4/4/2017 Tuesday Numerical linear algebra: Dense-direct methods. LU/Cholesky factorization, Gaussian substitution, QR decomposition, eigendecomposition, SVD.
4/6/2017 Thursday Numerical linear algebra: Sparse-direct methods, iterative methods.
4/11/2017 Tuesday Floating-point arithmetic. Catastrophic loss of floating-point precision. Conditioning.
4/13/2017 Thursday Deterministic optimization I: Newton methods.
4/20/2017 Thursday Deterministic optimization II: Quasi-Newton methods.
4/25/2017 Tuesday Stochastic methods I: Monte-Carlo integration.
4/27/2017 Thursday Stochastic methods II: Markov-chain Monte Carlo.
5/2/2017 Tuesday Stochastic methods III: Floating random-walk solution of stripline capacitance problem.
5/4/2017 Thursday Asymptotic analysis I: Method of multiple scales.
5/9/2017 Tuesday Asymptotic analysis II: Renormalization group.
5/11/2017 Thursday Asymptotic analysis III: Stationary-phase method.
5/16/2017 Tuesday Computational nonlinear algebra: Resultants.
5/18/2017 Thursday Computational nonlinear algebra: Groebner bases.

Problem Sets

Date Due Problem Set Notes
3/10/2017 PSet 1 Notes on finite-difference approach to stripline capacitor problem
3/24/2017 PSet 2
PSet 3 Notes on numerical linear algebra
PSet 4


Collaboration policy: Problem sets

You may (and are encouraged to) work together on PSets, but you must write up and turn in your own solutions. For problems involving computer programs, you must submit a listing of your program and its output together with your PSet. If you work with other students to write your program, each student in your study group must separately type in and execute the program to generate a listing submitted with the PSet.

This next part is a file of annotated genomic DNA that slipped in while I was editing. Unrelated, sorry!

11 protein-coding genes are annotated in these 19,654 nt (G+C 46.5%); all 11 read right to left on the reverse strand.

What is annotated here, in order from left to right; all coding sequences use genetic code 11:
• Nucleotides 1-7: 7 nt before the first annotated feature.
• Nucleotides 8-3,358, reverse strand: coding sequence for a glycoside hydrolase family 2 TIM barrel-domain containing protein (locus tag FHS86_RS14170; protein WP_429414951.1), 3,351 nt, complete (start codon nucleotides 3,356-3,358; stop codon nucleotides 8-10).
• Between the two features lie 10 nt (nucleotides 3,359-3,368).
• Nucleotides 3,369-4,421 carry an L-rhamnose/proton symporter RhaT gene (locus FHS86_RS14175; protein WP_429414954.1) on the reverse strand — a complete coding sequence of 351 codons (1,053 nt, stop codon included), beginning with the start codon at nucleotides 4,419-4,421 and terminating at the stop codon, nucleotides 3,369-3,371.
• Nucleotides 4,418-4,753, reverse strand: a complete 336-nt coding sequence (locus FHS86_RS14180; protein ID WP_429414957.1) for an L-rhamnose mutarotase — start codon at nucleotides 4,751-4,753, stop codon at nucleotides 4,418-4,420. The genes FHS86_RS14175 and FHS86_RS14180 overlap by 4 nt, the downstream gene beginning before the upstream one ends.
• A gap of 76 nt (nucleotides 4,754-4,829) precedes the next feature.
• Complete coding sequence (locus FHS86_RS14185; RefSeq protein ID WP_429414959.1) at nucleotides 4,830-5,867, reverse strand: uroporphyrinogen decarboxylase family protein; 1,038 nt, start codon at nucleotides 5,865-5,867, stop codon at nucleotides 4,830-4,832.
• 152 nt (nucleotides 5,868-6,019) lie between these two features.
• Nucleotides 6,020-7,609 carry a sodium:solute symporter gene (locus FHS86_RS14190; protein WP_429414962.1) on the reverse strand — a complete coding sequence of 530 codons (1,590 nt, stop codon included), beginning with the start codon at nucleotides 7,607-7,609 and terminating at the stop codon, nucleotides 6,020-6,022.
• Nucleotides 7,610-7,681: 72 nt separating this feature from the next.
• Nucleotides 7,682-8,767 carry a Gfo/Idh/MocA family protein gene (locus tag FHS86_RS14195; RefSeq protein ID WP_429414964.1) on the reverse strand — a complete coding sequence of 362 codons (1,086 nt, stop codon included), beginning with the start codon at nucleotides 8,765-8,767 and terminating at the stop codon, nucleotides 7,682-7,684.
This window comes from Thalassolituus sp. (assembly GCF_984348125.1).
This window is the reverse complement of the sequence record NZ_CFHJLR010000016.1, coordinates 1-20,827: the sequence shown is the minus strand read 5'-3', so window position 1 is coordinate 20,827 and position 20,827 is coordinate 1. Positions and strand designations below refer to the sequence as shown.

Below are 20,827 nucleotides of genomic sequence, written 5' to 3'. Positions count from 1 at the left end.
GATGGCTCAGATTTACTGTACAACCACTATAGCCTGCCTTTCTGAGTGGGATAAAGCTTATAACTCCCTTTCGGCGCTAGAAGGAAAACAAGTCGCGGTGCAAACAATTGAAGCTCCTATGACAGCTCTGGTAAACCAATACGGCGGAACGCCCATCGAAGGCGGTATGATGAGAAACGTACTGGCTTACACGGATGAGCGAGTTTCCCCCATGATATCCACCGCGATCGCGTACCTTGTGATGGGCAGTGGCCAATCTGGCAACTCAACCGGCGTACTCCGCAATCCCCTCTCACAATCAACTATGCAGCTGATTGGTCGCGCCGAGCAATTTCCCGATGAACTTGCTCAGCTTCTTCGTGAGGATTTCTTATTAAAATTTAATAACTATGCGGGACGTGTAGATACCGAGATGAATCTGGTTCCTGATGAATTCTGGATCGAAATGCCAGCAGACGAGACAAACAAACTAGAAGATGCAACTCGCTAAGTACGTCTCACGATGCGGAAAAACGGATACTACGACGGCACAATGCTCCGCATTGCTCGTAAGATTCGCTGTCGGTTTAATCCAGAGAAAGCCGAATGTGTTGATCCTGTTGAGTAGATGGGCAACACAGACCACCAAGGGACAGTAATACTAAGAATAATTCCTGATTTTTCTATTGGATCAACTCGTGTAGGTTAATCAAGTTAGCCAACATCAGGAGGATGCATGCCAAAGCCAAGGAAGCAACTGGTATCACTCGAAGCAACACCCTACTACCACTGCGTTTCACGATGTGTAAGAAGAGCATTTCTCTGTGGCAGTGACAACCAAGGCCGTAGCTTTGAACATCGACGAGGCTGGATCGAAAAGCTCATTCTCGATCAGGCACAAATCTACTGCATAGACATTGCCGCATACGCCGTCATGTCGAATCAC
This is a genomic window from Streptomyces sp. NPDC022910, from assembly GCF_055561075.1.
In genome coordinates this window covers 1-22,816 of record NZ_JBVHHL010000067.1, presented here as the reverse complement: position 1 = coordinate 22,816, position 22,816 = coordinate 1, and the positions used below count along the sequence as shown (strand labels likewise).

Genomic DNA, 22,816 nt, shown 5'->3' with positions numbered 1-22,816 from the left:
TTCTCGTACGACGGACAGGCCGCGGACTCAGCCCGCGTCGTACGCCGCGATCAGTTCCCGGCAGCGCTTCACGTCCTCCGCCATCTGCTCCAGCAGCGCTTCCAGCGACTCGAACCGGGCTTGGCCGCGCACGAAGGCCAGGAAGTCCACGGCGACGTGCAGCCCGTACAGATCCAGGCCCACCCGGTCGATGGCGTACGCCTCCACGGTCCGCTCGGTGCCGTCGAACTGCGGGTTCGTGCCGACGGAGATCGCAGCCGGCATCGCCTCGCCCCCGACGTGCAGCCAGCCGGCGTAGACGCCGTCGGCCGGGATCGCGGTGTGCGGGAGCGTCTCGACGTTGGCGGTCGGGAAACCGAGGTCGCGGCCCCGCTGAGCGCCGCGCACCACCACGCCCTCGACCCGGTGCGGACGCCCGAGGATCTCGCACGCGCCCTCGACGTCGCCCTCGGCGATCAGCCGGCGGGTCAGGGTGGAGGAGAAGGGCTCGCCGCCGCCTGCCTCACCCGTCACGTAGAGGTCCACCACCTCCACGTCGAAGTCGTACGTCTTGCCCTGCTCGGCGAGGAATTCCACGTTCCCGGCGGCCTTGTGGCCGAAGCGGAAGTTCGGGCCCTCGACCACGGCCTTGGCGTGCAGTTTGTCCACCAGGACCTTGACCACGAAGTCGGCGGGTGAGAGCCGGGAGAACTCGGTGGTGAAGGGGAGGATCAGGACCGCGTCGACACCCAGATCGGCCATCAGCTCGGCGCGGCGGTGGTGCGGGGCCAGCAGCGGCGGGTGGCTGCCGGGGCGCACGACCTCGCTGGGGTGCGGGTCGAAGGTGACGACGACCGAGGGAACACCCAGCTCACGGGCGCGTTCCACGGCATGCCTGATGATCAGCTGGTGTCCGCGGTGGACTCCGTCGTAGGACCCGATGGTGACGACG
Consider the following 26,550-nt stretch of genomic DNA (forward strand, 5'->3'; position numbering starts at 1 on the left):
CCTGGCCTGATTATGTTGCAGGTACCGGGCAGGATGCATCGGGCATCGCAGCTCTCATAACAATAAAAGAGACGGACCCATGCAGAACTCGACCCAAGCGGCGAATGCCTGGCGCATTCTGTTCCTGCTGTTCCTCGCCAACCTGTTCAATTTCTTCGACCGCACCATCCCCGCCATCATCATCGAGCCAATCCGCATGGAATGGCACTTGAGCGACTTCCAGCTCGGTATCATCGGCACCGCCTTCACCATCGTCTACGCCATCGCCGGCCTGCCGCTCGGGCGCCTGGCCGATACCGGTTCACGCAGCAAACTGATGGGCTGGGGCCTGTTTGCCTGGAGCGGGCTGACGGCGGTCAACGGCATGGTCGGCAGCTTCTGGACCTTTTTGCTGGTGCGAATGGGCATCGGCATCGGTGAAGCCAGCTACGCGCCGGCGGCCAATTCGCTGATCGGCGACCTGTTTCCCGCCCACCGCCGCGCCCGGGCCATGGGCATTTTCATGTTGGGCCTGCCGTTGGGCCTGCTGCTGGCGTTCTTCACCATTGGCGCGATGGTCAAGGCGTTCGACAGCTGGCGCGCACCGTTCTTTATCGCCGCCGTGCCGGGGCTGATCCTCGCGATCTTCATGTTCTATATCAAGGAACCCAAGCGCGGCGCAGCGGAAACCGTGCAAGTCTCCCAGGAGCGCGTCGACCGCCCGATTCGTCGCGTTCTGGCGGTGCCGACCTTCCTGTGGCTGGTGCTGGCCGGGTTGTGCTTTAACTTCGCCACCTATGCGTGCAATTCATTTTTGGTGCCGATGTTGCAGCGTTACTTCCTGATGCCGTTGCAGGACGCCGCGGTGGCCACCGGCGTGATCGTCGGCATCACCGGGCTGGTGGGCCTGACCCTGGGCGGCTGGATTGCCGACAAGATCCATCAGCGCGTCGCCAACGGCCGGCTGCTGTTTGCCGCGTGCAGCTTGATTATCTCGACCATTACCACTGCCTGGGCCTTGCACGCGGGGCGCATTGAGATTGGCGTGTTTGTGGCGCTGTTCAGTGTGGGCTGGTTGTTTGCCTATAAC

Collaboration policy: Course project

The course project is an independent project, to be completed by you alone. Of course, you may discuss your work on the project with other students, but this is not a team project. The same is true for the journal-club reports: these are individual assignments, not group work.

About the Journal-Club Reports

An institution common to many fields of science and engineering---in both academic and corporate settings---is the journal club, a regular or irregular sequence of informal talks in which members of a research group take turns describing to their colleagues a research paper (typically from an academic journal) that the presenter happened to find interesting.

In a typical journal club meeting, a group of researchers---which might be a university research group, including students, postdocs, and professors, or which might be a corporate R&D group, including junior and senior engineers, staff scientists, etc.---gather, perhaps over lunch, to look over the paper in question while one of their group members summarizes it and delivers a synopsys of its most interesting points. Journal club presentations are generally characterized by the following features:

The goal of the journal-club assignments in 18.305 is to mimic the experience of an actual journal club by giving you an opportunity to see how the topics and methods covered in our course are used in the actual practice of your favorite field of science or engineering.

For each assignment, you will do the following:

Note: Make sure your submitted writeup includes a link to an online version of the paper you read so that we can peruse it while reading your report. (If you write out your report by hand, you may email us the link.)

Due dates for journal-club reports

Report Due date
JC report 1 During individual meetings, weeks 5/6
JC report 2 4/28/2017
JC report 3 5/12/2017

About the course project


18.086 Spring 2017 Main course page